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Reimagining male-male sexuality : representations in Japanese modern literature and gay manga Hall, Nicholas James

Abstract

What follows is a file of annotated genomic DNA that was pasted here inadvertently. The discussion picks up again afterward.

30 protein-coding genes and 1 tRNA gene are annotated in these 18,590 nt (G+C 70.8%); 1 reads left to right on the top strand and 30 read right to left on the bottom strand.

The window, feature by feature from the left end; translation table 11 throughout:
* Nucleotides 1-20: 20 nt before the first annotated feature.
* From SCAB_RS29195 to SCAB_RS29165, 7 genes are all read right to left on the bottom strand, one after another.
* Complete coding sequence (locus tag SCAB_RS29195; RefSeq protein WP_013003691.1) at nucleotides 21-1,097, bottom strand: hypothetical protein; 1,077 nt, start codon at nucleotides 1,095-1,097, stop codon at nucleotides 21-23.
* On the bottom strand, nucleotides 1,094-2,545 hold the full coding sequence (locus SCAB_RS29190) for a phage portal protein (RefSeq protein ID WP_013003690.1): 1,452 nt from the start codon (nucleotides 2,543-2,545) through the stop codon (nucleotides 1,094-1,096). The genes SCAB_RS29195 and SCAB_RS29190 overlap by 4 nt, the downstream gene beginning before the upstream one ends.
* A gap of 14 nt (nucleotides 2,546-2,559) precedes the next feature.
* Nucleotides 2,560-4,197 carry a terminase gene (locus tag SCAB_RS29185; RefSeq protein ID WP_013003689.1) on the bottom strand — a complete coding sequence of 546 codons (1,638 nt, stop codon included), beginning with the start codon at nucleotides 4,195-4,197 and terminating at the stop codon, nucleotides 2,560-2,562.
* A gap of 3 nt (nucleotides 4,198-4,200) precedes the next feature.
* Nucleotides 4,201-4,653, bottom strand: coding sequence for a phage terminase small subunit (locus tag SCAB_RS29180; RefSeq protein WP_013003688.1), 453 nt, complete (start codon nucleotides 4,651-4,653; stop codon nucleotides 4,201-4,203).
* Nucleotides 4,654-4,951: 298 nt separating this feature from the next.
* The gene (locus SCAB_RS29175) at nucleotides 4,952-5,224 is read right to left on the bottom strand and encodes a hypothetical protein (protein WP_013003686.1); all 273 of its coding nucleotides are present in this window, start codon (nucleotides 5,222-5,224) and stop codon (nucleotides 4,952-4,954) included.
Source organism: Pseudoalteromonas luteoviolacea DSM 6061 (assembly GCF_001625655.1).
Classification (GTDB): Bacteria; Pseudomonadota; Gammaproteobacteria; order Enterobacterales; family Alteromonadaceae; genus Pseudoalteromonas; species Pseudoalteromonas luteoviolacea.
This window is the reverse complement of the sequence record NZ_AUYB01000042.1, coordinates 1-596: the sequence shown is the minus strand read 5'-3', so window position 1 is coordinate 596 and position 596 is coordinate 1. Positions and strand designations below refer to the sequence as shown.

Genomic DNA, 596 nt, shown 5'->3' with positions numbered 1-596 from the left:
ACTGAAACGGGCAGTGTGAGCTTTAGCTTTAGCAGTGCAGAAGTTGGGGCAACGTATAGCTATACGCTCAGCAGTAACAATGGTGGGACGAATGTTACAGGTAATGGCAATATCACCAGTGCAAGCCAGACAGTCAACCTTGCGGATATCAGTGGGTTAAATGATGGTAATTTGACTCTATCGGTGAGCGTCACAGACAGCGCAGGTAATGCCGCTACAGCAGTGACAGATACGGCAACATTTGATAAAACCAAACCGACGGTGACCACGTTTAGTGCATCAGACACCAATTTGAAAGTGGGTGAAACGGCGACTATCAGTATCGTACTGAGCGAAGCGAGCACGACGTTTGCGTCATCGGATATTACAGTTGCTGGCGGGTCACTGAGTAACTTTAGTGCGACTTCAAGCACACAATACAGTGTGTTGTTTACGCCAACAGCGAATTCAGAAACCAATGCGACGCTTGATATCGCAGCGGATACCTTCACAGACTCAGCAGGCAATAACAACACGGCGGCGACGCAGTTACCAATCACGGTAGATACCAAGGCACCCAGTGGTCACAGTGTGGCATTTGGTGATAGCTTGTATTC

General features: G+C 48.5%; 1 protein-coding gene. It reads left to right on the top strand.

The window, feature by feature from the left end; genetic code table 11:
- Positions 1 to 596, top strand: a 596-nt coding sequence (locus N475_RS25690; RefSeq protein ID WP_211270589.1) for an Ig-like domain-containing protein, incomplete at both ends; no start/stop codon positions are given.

This thesis examines the representation of male-desiring males in modern Japanese literature and comics for gay men, and shows how such representations have been used to various ends by heterosexual authors, as well as by same-sex desiring and openly gay authors. Chapter One provides an overview of representations of male-male eroticism in Japanese literature from the 700s AD, and of the changing attitudes towards male-male sexuality, from the celebrated, paederastic nanshoku tradition of the Edo era (1600-1867) to the medicalized approach to "same-sex love" in the Meiji period (1867-1912), and the emergence of a modern gay identity in the 1980s and 1990s. Chapter Two examines representations of homosexual males in the writings of modern canonical authors Ōe Kenzaburō, Shiba Ryōtarō and Mishima Yukio, and examines the motivations of each author in writing a same-sex-desiring male character, which include the expression of national abjection, and the reflection of new thinking that pathologized male-male desire. Chapter Three focuses on manga produced by and for gay men, and examines contemporary examples of such productions by Hirosegawa Yui, Nohara Kuro, and Masatake from three gay monthly magazines. This chapter explores how such manga are used both to produce and inform gay life in modern Japan. Finally, the Conclusion examines the differences in depictions of male-desiring males in works by writers of mainstream literature and writers of manga for gay men, arguing that while both use homosexual male characters to political ends, the former use such characters for destructive reasons (to express national abjection, for example), while the latter use them for constructive and instructive reasons--as a positive exploration of gay life, and as a blueprint for Japanese gay men to follow.

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